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BY STEVE BUDNIK
With few exceptions, we all lead excessively busy lives. Demands of our time during the course of any given day are usually too numerous to mention. By going through the process of strategic planning, the act of making important choices can be made easier. Done correctly, it is tool for identifying the best path to your future and the most efficient way to get there.
When most of us think about the strategic planning process, we usually think in terms of organizations we’ve been a part of. However, strategic planning also provides real benefits for individuals.
Taking stock of your goals will call for a certain amount of serious brainstorming. This can be difficult regardless your age and whether you are a full or part-time outdoor communicator. Strategic planning, at the very least, will provide a base from which progress can be measured.
In short, strategic planning is a structured effort to guide you through fundamental decisions and actions during day-to-day activities without losing sight of larger goals.
We usually think of organizational strategic planning as a rather formal process. For many, it brings to mind an image of executives gathered around a big table, surround by white boards and magic markers. Truth be told, strategic planning from an individual standpoint can be a rather informal affair.
Set goals. Do you work full time at this business? Does timely payment of the monthly bills or your kid’s college tuition depend on your monthly productivity? Or perhaps you’ve arrived at that stage in your life where producing the occasional article provides you with beer money or that new fishing rod.
The amount of time you might spend on strategic planning should probably incorporate the number of hours you work each week. As you prepare your strategic plan, you need to look at desired outcomes. What results am I looking for? You must also look at potential benefits. Why is this important to me? Next, you have to look at possible barriers. What might prevent me from being successful?
Resources must also be examined. This could be equipment, finances, time, or a myriad of other things. What support do I have to help me achieve my goals? Finally, your plan must have an evaluation component. How will I know if and when I reach my goals?
The strategic planning process generally contains five primary steps.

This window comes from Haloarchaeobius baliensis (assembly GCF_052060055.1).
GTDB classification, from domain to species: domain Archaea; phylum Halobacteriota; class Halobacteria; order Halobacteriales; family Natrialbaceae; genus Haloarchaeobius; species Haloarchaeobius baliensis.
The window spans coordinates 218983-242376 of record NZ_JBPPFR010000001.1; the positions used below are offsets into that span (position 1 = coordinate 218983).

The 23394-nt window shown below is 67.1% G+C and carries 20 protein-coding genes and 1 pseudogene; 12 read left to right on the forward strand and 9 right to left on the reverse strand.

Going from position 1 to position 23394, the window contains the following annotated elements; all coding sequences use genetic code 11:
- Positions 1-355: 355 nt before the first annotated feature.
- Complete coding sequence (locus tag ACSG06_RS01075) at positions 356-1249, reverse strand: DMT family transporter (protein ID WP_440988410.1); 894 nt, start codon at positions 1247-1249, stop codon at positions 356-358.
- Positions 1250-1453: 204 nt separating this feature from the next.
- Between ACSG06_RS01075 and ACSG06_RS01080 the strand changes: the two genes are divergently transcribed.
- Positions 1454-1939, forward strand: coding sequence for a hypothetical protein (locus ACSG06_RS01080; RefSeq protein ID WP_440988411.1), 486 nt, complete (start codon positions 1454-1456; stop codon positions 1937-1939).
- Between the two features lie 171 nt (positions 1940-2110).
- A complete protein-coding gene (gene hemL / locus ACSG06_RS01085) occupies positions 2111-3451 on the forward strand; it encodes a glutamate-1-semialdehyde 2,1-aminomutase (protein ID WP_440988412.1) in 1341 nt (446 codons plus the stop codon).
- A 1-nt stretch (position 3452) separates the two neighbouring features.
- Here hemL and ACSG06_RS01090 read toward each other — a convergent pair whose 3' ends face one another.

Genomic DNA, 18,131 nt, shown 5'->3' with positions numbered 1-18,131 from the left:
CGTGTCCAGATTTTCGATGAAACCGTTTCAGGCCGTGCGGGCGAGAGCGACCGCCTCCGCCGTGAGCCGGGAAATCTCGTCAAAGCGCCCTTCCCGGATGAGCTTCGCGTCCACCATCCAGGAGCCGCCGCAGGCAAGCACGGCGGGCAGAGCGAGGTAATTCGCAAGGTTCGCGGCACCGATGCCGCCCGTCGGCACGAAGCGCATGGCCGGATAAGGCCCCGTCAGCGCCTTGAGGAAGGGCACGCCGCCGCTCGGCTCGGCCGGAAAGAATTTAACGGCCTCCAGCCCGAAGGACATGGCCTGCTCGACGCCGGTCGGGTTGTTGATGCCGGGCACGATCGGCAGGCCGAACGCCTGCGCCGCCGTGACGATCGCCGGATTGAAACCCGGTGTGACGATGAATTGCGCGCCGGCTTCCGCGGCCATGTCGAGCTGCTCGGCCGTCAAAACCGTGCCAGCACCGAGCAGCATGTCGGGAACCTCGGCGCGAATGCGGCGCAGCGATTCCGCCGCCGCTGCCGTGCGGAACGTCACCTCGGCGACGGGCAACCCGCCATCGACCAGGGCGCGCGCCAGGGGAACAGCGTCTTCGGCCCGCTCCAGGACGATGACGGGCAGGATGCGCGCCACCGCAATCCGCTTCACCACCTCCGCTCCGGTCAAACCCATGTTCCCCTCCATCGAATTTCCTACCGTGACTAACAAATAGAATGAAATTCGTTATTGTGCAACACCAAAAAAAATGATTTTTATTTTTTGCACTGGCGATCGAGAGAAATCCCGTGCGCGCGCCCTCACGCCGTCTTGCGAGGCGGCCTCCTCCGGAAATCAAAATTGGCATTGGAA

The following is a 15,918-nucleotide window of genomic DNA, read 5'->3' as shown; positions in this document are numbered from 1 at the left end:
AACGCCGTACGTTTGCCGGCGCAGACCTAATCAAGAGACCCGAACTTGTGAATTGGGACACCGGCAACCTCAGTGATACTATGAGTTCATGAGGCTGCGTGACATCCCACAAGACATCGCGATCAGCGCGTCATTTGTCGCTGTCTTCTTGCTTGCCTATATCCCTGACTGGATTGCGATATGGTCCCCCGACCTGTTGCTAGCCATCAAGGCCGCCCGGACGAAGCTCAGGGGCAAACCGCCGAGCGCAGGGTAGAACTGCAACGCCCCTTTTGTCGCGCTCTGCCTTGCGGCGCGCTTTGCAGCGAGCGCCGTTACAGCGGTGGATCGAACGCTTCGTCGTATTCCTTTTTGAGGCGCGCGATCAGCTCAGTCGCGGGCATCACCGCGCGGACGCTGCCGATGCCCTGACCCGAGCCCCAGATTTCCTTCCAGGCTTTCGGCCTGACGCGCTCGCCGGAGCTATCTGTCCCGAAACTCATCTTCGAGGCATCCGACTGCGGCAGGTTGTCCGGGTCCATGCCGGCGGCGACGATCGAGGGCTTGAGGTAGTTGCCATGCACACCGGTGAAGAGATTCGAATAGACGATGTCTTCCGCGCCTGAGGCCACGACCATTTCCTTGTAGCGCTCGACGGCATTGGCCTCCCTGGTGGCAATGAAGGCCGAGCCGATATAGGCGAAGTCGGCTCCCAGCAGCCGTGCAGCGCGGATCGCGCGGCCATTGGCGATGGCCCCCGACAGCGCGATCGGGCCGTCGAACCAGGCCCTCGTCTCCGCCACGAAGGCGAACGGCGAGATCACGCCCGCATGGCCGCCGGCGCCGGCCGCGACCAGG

Step one: Simply deciding whether you’re truly ready for the process. Each of us carries, to some degree, the “I can muddle through this somehow” gene.
If you have determined that you are achieving maximum efficiency at the level of production you desire, you are done. No need to waste precious time. Proceed to your next project or task.
However, if you see some need for improvement, you should continue with a strategic plan.
Step two: Develop a vision statement for you and/or your business. Where do you want to go as an outdoor communicator? This can take a great deal of thought and, again, it will differ depending on where you are with your life and career. It has been said that a vision statement should fit on the back of a business card. It’s also called the elevator speech, a 30-second spiel about you, your business, your goals, etc.
Step three: Assess your current situation. Are you happy doing what you’re doing now? Full-time or part-time employment would be a consideration here. Or are you a newspaper guy itching to get into radio work? Looking at potential changes is what you want to do at this stage.
Step four: Develop goals and strategies with measurable intermediate objectives based on your vision and current situation. These goals may be short-term or long-term, with short-term generally being thought of three years or less. The operative term here is measurable; you must be able to see your progress or lack thereof in both the short-term and long-term.
Step five: Write it all down. It may be relatively short and sweet, but writing your plan on paper commits you to a certain degree of ownership.
In summary, no strategic plan is ever really finished. Properly done, they are living, breathing documents that change and need continual updating as our lives and careers evolve.♦
—A member since 2009, Steve Budnik covers fishing and fisheries research, as well as conservation, natural resources and environmental issues. Contact him at firstname.lastname@example.org.